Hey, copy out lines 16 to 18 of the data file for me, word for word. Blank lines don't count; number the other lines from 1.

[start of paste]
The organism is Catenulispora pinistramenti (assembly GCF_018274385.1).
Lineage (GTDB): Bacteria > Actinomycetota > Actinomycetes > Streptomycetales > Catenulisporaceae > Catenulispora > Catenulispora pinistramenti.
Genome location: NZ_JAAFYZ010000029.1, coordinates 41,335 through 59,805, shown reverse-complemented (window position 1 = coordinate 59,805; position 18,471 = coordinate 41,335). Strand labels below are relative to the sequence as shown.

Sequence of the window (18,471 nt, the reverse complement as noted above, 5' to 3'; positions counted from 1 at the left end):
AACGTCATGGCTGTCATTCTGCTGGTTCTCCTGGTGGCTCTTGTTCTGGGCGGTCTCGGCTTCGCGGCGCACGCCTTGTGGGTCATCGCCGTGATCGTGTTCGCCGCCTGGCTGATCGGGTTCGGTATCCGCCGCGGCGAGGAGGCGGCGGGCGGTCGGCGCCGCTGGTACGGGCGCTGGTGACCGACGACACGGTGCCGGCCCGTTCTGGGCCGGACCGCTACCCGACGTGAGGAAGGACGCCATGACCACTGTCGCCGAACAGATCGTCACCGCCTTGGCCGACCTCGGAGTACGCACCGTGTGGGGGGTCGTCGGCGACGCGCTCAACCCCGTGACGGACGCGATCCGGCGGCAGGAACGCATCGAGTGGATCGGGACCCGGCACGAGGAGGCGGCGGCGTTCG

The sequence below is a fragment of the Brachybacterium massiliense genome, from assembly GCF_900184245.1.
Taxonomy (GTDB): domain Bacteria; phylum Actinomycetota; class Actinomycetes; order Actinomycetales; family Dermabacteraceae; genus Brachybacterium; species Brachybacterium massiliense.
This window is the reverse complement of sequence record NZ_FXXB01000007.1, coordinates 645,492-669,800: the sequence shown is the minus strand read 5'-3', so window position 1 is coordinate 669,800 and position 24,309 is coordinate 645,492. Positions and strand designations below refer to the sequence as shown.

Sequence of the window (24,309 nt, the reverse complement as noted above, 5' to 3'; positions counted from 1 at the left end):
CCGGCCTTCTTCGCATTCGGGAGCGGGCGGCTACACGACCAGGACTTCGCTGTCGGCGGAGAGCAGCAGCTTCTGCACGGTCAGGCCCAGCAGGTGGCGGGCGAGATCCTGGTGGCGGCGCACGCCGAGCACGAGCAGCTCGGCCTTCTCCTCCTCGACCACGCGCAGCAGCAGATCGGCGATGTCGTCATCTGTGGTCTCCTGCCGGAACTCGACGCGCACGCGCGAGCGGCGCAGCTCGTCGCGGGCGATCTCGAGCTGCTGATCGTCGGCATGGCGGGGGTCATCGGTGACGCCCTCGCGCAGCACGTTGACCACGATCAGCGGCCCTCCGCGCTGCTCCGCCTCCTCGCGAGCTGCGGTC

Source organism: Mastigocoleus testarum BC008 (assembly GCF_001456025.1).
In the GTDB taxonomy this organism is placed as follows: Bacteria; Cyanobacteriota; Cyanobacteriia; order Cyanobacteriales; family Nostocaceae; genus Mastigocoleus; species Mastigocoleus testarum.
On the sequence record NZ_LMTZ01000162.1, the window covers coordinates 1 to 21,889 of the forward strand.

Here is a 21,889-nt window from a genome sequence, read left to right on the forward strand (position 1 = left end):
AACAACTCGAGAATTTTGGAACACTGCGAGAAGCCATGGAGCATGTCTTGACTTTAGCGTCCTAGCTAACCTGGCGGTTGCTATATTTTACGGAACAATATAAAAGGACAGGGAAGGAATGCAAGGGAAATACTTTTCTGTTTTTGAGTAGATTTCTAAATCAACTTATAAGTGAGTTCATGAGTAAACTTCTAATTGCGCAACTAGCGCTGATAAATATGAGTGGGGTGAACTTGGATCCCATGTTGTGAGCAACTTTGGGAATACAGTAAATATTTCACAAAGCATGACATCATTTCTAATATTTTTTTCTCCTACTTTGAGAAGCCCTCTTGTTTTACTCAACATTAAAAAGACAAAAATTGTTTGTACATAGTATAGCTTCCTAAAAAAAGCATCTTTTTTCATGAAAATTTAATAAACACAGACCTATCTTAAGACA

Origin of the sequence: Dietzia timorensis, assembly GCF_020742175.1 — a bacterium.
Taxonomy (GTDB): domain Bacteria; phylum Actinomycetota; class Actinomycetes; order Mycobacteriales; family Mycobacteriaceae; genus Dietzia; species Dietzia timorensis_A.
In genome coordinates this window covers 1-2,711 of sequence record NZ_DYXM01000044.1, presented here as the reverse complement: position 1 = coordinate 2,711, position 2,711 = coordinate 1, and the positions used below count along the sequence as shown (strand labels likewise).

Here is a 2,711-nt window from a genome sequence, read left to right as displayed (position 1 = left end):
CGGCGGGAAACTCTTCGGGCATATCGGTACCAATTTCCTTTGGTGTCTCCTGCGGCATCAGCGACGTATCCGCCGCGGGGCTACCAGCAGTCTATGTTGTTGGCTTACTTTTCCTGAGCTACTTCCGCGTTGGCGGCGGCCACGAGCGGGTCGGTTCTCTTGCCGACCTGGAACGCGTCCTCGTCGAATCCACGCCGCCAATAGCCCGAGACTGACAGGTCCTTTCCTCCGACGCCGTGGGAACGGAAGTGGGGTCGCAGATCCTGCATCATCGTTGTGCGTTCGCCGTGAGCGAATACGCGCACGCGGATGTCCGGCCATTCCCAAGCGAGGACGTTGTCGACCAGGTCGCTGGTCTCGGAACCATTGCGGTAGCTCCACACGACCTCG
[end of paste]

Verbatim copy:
Origin of the sequence: Dietzia timorensis, assembly GCF_020742175.1 — a bacterium.
Taxonomy (GTDB): domain Bacteria; phylum Actinomycetota; class Actinomycetes; order Mycobacteriales; family Mycobacteriaceae; genus Dietzia; species Dietzia timorensis_A.
In genome coordinates this window covers 1-2,711 of sequence record NZ_DYXM01000044.1, presented here as the reverse complement: position 1 = coordinate 2,711, position 2,711 = coordinate 1, and the positions used below count along the sequence as shown (strand labels likewise).